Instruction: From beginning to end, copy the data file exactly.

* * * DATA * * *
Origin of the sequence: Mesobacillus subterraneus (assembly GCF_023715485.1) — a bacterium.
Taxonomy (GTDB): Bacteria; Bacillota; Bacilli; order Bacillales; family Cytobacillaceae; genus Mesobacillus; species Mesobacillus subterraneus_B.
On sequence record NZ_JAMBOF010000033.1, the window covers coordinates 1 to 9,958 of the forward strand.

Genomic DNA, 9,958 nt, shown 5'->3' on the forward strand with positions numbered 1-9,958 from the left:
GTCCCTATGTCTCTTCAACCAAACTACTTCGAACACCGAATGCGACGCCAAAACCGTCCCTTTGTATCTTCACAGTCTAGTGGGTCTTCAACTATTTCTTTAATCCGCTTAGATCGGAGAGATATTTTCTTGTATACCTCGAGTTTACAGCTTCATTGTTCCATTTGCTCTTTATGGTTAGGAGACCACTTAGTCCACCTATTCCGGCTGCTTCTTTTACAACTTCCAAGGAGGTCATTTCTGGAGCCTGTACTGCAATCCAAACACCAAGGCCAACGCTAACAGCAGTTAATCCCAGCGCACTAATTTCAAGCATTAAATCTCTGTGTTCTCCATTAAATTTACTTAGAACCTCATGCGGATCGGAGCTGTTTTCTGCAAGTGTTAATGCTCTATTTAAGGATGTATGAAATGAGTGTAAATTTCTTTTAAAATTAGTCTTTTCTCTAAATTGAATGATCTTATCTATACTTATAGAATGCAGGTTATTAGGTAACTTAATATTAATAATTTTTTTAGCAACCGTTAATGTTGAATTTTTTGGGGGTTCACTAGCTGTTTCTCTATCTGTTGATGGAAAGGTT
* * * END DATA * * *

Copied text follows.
Origin of the sequence: Mesobacillus subterraneus (assembly GCF_023715485.1) — a bacterium.
Taxonomy (GTDB): Bacteria; Bacillota; Bacilli; order Bacillales; family Cytobacillaceae; genus Mesobacillus; species Mesobacillus subterraneus_B.
On sequence record NZ_JAMBOF010000033.1, the window covers coordinates 1 to 9,958 of the forward strand.

Genomic DNA, 9,958 nt, shown 5'->3' on the forward strand with positions numbered 1-9,958 from the left:
GTCCCTATGTCTCTTCAACCAAACTACTTCGAACACCGAATGCGACGCCAAAACCGTCCCTTTGTATCTTCACAGTCTAGTGGGTCTTCAACTATTTCTTTAATCCGCTTAGATCGGAGAGATATTTTCTTGTATACCTCGAGTTTACAGCTTCATTGTTCCATTTGCTCTTTATGGTTAGGAGACCACTTAGTCCACCTATTCCGGCTGCTTCTTTTACAACTTCCAAGGAGGTCATTTCTGGAGCCTGTACTGCAATCCAAACACCAAGGCCAACGCTAACAGCAGTTAATCCCAGCGCACTAATTTCAAGCATTAAATCTCTGTGTTCTCCATTAAATTTACTTAGAACCTCATGCGGATCGGAGCTGTTTTCTGCAAGTGTTAATGCTCTATTTAAGGATGTATGAAATGAGTGTAAATTTCTTTTAAAATTAGTCTTTTCTCTAAATTGAATGATCTTATCTATACTTATAGAATGCAGGTTATTAGGTAACTTAATATTAATAATTTTTTTAGCAACCGTTAATGTTGAATTTTTTGGGGGTTCACTAGCTGTTTCTCTATCTGTTGATGGAAAGGTT